From the perusal of data presented in Table 2, it is clear that all the treatments significantly reduced the grey leaf blight intensity as compared to control. During the first year, carbendazim 12%+mancozeb 63%  was found significantly superior over rest of the treatments with minimum grey leaf blight intensity (7.23%) followed by kresoxim methyl 43% SC (10.12%) which was at par with cymoxanil 8%+mancozeb 64% (11.24%). The next best treatment with lowest disease intensity was copper oxychloride 50% WP (12.21%) followed by carbendazim 50% WP (16.21%) which was at par with thiophanate methyl 70% WP (17.14%) and was followed by copper hydroxide 77% WP (21.12%). In case of control, highest disease intensity (51.23%) was recorded.


    Maximum disease control (85.89%) was observed in carbendazim 12%+mancozeb 63% which was followed in decreasing order by kresoxim methyl 43% SC (80.25 %), cymoxanil 8%+mancozeb 64 % (78.06%), copper oxychloride 50 % WP (76.17%), carbendazim 50% WP (68.36%) and thiophanate methyl 70% WP (66.54%) whereas, copper hydroxide 77% WP had minimum disease control (58.77%) during the first year of study.

    In the second year, carbendazim 12%+mancozeb 63% was found significantly superior over rest of the treatments with minimum grey leaf blight intensity (8.91%) followed by kresoxim methyl 43% SC (11.21%) which was at par with copper oxychloride 50% WP (12.23%). The next best treatment in recording lowest disease intensity was cymoxanil 8%+mancozeb 64% (14.23%) and carbendazim 50% WP (14.23 %) followed by thiophanate methyl 70% WP (16.23%) and copper hydroxide 77% WP (17.84%). In case of control, highest disease intensity (41.23%) was recorded.

    During second year of study, maximum disease control (78.39%) was observed in carbendazim 12%+mancozeb 63%, which was followed in decreasing order by kresoxim methyl 43% SC (72.81%), copper oxychloride 50 % WP (70.33%), cymoxanil 8%+mancozeb 64%,  carbendazim 50% WP (65.48%) and thiophanate methyl 70 % WP (60.63%) whereas, minimum disease control (56.73%) was recorded in copper hydroxide 77% WP.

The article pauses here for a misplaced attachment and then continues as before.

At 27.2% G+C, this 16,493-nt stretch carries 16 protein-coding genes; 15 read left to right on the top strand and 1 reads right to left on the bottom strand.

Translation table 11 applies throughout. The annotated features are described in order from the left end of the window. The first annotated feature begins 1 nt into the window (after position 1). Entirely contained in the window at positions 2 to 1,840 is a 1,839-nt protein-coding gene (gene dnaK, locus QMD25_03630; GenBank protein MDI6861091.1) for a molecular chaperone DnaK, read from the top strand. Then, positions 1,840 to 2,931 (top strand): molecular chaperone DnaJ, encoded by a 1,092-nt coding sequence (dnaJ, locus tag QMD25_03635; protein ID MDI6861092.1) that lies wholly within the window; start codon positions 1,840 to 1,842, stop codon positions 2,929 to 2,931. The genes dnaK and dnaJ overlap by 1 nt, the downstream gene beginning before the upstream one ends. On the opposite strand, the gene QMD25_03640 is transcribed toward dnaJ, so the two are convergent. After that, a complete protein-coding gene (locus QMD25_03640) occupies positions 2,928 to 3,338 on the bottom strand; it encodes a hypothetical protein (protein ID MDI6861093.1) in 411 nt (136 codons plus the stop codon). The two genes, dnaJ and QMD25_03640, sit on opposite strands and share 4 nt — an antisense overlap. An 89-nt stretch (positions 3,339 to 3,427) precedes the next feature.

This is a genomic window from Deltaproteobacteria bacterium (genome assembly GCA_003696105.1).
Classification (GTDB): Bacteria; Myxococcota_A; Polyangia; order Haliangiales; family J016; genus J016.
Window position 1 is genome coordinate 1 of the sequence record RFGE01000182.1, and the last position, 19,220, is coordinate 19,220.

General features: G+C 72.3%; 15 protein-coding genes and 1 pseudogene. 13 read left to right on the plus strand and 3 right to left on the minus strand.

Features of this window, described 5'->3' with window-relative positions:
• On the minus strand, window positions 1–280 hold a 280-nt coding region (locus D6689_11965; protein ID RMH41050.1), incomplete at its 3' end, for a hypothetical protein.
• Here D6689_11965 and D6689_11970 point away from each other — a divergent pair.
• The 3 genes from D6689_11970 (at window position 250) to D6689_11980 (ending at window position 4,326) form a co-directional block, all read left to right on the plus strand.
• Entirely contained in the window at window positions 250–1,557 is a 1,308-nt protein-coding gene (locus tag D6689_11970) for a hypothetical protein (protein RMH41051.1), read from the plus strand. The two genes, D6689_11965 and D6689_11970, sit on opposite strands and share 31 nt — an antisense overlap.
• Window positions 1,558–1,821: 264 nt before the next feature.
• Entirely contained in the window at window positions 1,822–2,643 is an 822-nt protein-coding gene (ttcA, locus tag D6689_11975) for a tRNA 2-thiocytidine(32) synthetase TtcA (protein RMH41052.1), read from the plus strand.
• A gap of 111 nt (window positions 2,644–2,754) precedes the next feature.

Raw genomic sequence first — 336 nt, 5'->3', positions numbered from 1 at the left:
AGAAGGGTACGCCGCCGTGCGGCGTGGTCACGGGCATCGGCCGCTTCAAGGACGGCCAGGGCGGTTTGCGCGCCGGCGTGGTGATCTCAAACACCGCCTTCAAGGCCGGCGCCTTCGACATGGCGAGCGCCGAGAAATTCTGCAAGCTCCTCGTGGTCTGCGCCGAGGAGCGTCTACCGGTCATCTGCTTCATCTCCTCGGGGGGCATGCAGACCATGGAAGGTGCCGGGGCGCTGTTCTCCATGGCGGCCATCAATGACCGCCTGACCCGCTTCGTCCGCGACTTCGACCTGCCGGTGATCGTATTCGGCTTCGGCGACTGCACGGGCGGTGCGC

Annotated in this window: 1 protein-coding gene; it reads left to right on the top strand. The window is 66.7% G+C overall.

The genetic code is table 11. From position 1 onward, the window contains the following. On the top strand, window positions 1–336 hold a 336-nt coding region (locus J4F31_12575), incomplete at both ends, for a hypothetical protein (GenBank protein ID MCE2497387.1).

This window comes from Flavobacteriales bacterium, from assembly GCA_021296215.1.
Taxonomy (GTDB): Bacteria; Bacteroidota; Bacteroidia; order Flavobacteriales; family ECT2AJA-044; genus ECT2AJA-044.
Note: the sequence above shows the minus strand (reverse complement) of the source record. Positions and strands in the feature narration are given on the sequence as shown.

The pooled data for both the years indicated that among all the treatments, carbendazim 12%+mancozeb 63% was found significantly superior over rest of the treatments with minimum grey leaf blight intensity (8.07%) followed by kresoxim methyl 43% SC (10.67%). The treatment copper oxychloride 50% WP (12.22%) was found to be the next best treatment in order of effectiveness which was at par with cymoxanil 8%+mancozeb 64% (12.74%). The treatment carbendazim 50% WP (15.22%) was found to be superior over the treatment thiophanate methyl 70% WP (16.69%). The next best treatment in order of merit was copper hydroxide 77% WP (19.48%). In control, highest disease intensity (46.23%) was recorded.

    Maximum disease control (82.54%) was observed in carbendazim 12%+mancozeb 63% which was followed in decreasing order by kresoxim methyl 43% SC ( 76.93%), copper oxychloride 50% WP (73.57%), cymoxanil 8%+mancozeb 64% (72.45%), carbendazim 50% WP (67.08%) and thiophanate methyl 70% WP (63.91%) whereas, copper hydroxide 77% WP had minimum disease control of 57.86%.